Forty minutes in, and I feel approximately the same level of tranquility (I believe now it is beginning to noticably take hold on my mental faculties). I would liken this drug to alcohol (in low to moderate doses) in its effects, minus the pitfalls of that substance. I've never had a clonazepam hangover, and I doubt that I ever will. Even if I do, I suspect it would be no more than a continuation of what I feel now (which wouldn't be a bad thing!!).
One hour into the experience, and I came across a strange and admittedly obvious fact that I must have neglected to see. In general, clonazepam tends to make one more thoughtful (at least in low doses, and without concurrent use of alcohol) about matters, and I have found it makes me more creative. Anyway, it has occured to me that what I suffer from in everyday life is anxiety, so, I looked onto the Merriam Webster dictionary for antoynms for 'anxiety': calm, calmness, content, contentment, ease, peace, placidity, quiet, quietude, serenity, tranquillity (or tranquility), comfort, consolation, relief, solace.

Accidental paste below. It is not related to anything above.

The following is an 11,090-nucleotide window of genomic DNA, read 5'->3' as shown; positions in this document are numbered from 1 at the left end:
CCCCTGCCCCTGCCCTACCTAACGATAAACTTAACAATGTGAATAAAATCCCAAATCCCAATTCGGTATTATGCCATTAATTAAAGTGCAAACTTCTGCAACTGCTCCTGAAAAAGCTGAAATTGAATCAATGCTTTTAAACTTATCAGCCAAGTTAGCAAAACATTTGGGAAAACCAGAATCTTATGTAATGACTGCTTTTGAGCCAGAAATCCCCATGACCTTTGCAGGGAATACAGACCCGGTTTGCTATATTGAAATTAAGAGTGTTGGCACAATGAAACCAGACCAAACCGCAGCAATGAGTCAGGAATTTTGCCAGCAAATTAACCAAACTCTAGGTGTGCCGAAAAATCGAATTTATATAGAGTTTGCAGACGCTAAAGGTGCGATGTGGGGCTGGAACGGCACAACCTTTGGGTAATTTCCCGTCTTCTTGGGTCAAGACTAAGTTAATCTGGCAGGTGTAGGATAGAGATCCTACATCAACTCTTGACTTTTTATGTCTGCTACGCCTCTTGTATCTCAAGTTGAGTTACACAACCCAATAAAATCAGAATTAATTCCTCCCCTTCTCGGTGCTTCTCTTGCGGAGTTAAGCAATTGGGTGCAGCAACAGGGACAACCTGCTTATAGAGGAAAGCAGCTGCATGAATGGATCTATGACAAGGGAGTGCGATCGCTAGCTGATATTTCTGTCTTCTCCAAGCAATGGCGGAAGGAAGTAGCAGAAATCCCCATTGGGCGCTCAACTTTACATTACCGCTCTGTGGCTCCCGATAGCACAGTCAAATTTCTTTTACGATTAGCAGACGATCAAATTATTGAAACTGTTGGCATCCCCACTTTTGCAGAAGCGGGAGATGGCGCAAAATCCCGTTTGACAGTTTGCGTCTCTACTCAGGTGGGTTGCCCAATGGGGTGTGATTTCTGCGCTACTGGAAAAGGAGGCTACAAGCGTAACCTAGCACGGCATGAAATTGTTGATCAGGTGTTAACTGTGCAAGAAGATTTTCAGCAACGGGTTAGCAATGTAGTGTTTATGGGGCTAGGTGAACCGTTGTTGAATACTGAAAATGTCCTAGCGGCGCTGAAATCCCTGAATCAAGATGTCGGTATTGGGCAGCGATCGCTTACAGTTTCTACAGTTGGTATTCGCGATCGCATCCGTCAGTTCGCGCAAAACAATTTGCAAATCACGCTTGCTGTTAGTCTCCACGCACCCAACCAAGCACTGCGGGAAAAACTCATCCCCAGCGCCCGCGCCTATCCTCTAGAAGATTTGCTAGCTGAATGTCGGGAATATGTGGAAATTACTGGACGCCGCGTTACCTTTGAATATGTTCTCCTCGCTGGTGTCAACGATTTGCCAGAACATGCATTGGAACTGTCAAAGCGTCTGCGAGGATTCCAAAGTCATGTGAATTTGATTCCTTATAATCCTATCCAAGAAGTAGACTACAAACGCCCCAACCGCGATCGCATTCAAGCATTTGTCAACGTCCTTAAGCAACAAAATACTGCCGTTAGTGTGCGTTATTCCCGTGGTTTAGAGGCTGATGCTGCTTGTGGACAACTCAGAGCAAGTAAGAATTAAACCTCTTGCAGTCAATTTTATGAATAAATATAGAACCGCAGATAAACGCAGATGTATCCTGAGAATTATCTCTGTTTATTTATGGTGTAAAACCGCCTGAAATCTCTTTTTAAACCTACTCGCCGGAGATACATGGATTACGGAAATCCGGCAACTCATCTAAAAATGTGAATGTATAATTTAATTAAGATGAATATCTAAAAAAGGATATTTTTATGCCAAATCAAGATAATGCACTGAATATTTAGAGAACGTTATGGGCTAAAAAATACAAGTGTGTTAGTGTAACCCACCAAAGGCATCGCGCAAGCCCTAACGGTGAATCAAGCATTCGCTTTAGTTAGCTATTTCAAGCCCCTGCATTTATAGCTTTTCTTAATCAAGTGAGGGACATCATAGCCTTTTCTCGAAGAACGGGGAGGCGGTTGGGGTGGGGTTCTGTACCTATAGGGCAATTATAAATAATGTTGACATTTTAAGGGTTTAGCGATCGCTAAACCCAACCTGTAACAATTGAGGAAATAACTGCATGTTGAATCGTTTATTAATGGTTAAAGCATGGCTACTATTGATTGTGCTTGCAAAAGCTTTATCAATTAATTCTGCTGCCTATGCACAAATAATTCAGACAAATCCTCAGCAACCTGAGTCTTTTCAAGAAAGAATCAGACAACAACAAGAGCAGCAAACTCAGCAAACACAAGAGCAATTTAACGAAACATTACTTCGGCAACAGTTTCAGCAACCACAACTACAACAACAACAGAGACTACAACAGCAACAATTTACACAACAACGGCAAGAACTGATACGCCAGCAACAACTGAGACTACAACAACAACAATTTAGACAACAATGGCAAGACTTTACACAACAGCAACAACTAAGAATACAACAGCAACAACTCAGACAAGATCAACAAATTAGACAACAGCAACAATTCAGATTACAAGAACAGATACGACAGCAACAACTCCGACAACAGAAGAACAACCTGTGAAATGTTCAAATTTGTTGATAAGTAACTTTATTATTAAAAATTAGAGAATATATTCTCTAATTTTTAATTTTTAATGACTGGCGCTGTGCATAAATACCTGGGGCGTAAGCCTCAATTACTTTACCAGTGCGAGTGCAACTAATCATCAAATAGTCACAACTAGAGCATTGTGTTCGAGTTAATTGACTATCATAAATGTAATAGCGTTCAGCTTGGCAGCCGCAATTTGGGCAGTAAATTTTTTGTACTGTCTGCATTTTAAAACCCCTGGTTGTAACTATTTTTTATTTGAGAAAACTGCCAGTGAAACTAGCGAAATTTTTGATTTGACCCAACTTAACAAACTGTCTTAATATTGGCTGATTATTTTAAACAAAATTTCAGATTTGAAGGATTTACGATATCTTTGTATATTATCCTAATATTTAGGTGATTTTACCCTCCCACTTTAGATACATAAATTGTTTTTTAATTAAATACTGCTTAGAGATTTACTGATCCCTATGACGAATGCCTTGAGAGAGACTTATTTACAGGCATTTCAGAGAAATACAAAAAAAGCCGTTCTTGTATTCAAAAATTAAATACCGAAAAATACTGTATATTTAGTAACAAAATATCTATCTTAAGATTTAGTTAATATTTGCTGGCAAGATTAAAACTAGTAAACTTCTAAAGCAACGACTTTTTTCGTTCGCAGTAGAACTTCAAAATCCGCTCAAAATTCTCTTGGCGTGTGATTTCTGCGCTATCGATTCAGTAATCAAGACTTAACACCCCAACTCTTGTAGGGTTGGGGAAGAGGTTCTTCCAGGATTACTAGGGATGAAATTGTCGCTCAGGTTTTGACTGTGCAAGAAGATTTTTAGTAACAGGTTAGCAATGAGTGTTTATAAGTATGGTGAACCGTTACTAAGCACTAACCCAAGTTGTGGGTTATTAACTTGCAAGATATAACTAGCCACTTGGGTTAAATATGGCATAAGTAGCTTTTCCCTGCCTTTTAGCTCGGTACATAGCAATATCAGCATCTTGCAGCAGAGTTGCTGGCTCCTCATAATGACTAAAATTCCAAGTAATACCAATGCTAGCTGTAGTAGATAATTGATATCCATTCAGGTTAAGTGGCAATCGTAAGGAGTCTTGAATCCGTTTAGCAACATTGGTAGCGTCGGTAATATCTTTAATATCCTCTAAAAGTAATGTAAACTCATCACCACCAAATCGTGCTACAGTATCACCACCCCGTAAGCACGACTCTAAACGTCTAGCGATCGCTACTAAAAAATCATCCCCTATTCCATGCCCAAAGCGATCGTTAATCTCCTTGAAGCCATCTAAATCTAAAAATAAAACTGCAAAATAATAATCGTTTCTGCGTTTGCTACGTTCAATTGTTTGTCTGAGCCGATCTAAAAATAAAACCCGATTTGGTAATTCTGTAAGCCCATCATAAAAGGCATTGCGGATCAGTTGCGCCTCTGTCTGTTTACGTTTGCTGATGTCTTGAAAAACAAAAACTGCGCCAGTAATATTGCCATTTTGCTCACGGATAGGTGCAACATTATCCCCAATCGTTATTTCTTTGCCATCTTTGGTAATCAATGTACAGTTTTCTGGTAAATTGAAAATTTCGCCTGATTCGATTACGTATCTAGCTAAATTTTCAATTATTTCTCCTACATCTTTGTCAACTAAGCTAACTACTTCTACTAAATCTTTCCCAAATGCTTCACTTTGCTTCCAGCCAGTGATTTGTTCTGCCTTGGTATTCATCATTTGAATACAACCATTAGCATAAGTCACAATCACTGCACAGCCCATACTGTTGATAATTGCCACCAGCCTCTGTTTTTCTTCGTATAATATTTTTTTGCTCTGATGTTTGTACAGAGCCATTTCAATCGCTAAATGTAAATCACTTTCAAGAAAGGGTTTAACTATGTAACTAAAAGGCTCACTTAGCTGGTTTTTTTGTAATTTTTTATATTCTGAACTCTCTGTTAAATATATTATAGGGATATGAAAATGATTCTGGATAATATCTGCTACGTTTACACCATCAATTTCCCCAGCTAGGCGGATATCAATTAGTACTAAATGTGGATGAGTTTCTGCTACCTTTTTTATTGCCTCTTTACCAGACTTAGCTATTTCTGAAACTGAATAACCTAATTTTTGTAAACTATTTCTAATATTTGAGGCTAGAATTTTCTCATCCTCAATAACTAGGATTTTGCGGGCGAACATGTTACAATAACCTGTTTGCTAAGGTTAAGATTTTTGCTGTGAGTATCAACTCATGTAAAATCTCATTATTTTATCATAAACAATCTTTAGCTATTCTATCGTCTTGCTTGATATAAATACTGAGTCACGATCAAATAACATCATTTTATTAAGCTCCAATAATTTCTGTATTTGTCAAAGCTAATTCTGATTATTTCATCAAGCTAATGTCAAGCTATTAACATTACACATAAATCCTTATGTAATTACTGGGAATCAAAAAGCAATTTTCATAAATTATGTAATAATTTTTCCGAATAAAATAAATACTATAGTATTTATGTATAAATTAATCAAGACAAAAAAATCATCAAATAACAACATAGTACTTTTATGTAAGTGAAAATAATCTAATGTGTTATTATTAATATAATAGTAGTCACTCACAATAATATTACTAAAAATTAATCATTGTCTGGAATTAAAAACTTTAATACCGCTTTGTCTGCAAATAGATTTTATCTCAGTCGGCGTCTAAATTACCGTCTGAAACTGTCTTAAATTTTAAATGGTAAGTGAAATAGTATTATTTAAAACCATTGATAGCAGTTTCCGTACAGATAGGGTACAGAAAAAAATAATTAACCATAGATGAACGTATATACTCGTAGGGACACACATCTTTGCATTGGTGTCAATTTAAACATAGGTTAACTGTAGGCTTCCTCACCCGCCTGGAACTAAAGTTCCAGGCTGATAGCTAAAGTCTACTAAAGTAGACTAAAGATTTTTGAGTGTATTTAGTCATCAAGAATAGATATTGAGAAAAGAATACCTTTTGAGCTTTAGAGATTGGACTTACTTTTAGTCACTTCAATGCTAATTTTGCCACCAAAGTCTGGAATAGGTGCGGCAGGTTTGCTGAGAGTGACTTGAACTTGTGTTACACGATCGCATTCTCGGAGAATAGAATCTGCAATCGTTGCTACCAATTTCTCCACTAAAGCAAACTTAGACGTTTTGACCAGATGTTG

Despite the fact that this should have been obvious to me, sometimes things like that just don't occur to an individual. This was one of those times. Therefore, in the future, I believe that I should increase those activities that provide calmness before and, when possible, during an anxious episode. I realize that benzodiazepines are meant for the short-term, and I truly feel bad that I haven't researched these matters more fully until I have been taking benzodiazepines for some two months now!
Another factoid that I've discovered is that clonazepam's peak plasma concentration is in approximately one to four hours. I think that I'm approaching the peak, should come here in about an hour or so. Also, this substance is incredibly useful for achieving supraconscious states in meditation...it basically takes me automatically to the stage of deep relaxation by itself, and reaching deeper and more lucid states is simply a matter of doing it under its influence.